New Jersey Supreme Court allows review of juvenile sentences
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New Jersey Supreme Court allows review of juvenile sentences

The New Jersey Supreme Court Monday ruled that juvenile offenders with lengthy sentences may petition for a review of their sentence after 20 years in prison.

The court considered the cases of James Comer and James Zarate. Comer was sentenced to 75 years in prison at age 17 for his involvement in four armed robberies which left one person dead. Zarate was sentenced to life in prison at age 14 years for participating in a 2005 murder with his older brother.

In 2017, the same court requested that the New Jersey legislature address the issue of juvenile offenders sentenced to lengthy stays in prison under N.J.S.A. 2C:11- 3(b)(1) who cannot have their sentences reviewed. The legislature has yet to amend the law, which requires a mandatory sentence of at least 30 years without parole for juveniles and adults convicted under certain homicide statutes.

Justice Radner, writing for the majority, said the court’s mission is to “impose lengthy sentences on juveniles that are not only just but that also account for a simple reality: we cannot predict, at a juvenile’s young age, whether a person can be rehabilitated and when an individual might be fit to reenter society.” The new ruling recognizes juvenile offenders’ capacity for reform.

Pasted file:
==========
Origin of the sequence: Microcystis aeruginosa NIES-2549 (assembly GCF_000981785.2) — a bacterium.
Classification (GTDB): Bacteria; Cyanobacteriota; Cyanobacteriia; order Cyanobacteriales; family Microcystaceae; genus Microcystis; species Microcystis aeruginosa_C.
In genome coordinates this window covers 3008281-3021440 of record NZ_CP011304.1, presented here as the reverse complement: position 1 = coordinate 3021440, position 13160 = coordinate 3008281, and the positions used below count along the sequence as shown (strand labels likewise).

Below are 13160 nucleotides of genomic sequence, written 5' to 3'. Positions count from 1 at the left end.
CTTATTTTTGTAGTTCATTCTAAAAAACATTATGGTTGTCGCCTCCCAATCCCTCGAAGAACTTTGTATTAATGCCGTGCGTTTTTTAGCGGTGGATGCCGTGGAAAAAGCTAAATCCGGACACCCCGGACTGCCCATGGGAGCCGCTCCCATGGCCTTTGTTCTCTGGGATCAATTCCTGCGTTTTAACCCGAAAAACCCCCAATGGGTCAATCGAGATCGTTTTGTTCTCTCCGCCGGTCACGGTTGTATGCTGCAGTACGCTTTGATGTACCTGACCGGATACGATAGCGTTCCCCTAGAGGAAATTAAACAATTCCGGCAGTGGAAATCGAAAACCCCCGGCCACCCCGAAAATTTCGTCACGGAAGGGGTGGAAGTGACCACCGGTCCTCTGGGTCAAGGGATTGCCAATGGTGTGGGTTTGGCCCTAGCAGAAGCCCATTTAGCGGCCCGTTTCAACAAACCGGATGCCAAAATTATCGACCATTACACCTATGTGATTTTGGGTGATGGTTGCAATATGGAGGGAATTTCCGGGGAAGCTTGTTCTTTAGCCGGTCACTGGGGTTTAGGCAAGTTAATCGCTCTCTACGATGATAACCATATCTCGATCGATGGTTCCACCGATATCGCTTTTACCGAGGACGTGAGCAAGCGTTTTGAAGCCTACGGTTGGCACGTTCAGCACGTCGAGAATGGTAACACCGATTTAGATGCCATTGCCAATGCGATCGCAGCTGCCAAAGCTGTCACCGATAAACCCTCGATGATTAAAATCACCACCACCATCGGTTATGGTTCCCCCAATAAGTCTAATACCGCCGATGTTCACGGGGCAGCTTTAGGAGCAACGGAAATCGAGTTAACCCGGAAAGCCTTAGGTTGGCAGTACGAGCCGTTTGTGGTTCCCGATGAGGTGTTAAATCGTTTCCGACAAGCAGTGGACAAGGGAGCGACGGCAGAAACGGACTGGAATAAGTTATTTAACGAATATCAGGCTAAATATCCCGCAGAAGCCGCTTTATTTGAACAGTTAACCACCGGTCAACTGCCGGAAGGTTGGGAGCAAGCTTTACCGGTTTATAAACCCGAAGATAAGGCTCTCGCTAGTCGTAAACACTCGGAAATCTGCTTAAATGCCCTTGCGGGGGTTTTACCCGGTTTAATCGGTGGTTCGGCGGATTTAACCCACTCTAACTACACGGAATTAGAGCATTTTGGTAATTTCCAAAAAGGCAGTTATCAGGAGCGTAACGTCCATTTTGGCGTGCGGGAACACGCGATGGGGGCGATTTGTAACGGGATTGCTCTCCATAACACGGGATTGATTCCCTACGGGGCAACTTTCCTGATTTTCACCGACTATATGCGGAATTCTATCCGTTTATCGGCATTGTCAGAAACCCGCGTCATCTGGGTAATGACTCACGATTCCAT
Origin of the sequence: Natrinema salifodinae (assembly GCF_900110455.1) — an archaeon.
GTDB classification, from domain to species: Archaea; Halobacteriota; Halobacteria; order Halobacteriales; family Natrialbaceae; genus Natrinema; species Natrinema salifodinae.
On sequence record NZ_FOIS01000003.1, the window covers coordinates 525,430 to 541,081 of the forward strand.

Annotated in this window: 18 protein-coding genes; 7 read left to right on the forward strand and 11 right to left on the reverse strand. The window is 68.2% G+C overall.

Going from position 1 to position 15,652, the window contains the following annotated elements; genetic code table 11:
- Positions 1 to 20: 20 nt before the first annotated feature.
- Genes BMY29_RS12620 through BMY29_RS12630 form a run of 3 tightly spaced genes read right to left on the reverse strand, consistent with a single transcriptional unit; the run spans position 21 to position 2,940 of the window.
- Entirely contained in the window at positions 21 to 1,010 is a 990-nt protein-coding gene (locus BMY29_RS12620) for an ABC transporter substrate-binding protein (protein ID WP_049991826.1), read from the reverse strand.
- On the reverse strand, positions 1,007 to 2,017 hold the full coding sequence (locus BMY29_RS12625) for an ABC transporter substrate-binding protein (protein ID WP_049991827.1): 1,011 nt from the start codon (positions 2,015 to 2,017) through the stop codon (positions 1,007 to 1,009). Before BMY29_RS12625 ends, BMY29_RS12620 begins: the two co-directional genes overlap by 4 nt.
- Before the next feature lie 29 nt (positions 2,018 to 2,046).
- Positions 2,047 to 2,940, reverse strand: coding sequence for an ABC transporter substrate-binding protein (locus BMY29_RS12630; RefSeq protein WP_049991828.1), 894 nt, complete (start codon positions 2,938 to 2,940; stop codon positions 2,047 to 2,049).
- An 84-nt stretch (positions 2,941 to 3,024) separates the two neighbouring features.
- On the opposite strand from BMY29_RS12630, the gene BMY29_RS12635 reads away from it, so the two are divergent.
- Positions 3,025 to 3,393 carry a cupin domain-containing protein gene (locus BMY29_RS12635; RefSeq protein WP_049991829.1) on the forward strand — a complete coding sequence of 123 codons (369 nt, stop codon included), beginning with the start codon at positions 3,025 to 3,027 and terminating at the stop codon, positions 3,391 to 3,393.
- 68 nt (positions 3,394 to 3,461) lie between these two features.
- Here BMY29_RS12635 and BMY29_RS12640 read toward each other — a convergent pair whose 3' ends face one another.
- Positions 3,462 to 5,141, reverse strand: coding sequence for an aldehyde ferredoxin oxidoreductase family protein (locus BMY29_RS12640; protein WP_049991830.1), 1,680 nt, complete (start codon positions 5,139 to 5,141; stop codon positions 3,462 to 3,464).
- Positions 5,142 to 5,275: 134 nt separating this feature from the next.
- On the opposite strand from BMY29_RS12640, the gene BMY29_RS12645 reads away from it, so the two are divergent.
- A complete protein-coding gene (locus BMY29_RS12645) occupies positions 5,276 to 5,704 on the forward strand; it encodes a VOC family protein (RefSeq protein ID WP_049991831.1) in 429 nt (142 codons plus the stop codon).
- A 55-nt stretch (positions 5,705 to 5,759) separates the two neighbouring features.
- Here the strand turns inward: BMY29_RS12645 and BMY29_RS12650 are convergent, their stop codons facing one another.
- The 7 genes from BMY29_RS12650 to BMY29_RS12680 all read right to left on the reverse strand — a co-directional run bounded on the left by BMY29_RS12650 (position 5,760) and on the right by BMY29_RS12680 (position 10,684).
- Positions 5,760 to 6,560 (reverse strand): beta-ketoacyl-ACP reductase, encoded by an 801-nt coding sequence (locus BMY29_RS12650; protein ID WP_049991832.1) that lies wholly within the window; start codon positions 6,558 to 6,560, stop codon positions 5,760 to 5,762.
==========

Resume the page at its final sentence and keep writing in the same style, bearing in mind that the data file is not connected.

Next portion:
The court will therefore allow juveniles convicted under the law to have their sentence reviewed. At a review hearing, judges will consider factors enumerated in Miller v. Alabama: the juvenile’s age and immaturity, the juveniles family home environment, the circumstances of the offense, peer pressure and legal naivete. The reviewing court can then affirm or reduce the sentence or “reduce the parole bar to no less than 20 years.”

The court reversed and remanded Comer and Zarate’s cases for resentencing. Justice Radner emphasized that the court’s ruling does not indicate its opinion on Comer and Zarate’s resentencing and maintained that some juveniles “should serve lengthy periods of incarceration.”